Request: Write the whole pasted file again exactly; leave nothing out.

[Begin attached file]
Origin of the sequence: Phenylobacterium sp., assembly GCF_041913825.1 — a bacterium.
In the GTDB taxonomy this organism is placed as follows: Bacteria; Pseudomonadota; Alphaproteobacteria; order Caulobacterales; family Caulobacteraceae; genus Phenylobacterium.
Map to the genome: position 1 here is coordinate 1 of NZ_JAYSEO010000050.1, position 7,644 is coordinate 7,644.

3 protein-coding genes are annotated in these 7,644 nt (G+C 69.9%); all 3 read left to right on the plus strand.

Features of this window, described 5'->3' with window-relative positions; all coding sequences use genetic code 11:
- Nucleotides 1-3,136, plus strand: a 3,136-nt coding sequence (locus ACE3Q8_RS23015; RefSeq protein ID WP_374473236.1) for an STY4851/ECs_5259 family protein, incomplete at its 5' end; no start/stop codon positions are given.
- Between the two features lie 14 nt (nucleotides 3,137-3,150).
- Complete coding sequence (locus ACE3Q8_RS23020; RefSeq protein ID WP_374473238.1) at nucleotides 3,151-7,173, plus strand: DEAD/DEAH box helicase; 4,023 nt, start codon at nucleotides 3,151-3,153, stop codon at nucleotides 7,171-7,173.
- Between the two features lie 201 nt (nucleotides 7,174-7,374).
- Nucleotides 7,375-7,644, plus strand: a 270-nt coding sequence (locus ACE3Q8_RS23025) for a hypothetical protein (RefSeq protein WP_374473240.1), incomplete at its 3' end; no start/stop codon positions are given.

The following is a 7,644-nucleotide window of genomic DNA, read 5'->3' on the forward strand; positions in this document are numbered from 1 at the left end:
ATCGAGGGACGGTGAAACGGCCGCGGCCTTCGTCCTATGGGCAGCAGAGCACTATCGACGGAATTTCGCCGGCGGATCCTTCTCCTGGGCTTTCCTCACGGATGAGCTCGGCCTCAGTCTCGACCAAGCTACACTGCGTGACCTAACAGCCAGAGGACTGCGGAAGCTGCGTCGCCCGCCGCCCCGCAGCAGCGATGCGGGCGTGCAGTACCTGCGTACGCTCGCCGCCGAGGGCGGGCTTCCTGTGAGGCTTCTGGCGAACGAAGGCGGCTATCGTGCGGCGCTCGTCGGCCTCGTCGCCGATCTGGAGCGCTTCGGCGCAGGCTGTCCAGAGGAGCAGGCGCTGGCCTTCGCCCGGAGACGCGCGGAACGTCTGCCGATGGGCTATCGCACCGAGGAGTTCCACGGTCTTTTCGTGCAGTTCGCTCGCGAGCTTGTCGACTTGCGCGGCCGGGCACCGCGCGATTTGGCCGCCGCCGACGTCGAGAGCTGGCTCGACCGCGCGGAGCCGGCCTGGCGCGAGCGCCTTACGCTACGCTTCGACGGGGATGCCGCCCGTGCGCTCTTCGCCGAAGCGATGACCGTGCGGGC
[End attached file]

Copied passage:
Origin of the sequence: Phenylobacterium sp., assembly GCF_041913825.1 — a bacterium.
In the GTDB taxonomy this organism is placed as follows: Bacteria; Pseudomonadota; Alphaproteobacteria; order Caulobacterales; family Caulobacteraceae; genus Phenylobacterium.
Map to the genome: position 1 here is coordinate 1 of NZ_JAYSEO010000050.1, position 7,644 is coordinate 7,644.

3 protein-coding genes are annotated in these 7,644 nt (G+C 69.9%); all 3 read left to right on the plus strand.

Features of this window, described 5'->3' with window-relative positions; all coding sequences use genetic code 11:
- Nucleotides 1-3,136, plus strand: a 3,136-nt coding sequence (locus ACE3Q8_RS23015; RefSeq protein ID WP_374473236.1) for an STY4851/ECs_5259 family protein, incomplete at its 5' end; no start/stop codon positions are given.
- Between the two features lie 14 nt (nucleotides 3,137-3,150).
- Complete coding sequence (locus ACE3Q8_RS23020; RefSeq protein ID WP_374473238.1) at nucleotides 3,151-7,173, plus strand: DEAD/DEAH box helicase; 4,023 nt, start codon at nucleotides 3,151-3,153, stop codon at nucleotides 7,171-7,173.
- Between the two features lie 201 nt (nucleotides 7,174-7,374).
- Nucleotides 7,375-7,644, plus strand: a 270-nt coding sequence (locus ACE3Q8_RS23025) for a hypothetical protein (RefSeq protein WP_374473240.1), incomplete at its 3' end; no start/stop codon positions are given.

The following is a 7,644-nucleotide window of genomic DNA, read 5'->3' on the forward strand; positions in this document are numbered from 1 at the left end:
ATCGAGGGACGGTGAAACGGCCGCGGCCTTCGTCCTATGGGCAGCAGAGCACTATCGACGGAATTTCGCCGGCGGATCCTTCTCCTGGGCTTTCCTCACGGATGAGCTCGGCCTCAGTCTCGACCAAGCTACACTGCGTGACCTAACAGCCAGAGGACTGCGGAAGCTGCGTCGCCCGCCGCCCCGCAGCAGCGATGCGGGCGTGCAGTACCTGCGTACGCTCGCCGCCGAGGGCGGGCTTCCTGTGAGGCTTCTGGCGAACGAAGGCGGCTATCGTGCGGCGCTCGTCGGCCTCGTCGCCGATCTGGAGCGCTTCGGCGCAGGCTGTCCAGAGGAGCAGGCGCTGGCCTTCGCCCGGAGACGCGCGGAACGTCTGCCGATGGGCTATCGCACCGAGGAGTTCCACGGTCTTTTCGTGCAGTTCGCTCGCGAGCTTGTCGACTTGCGCGGCCGGGCACCGCGCGATTTGGCCGCCGCCGACGTCGAGAGCTGGCTCGACCGCGCGGAGCCGGCCTGGCGCGAGCGCCTTACGCTACGCTTCGACGGGGATGCCGCCCGTGCGCTCTTCGCCGAAGCGATGACCGTGCGGGC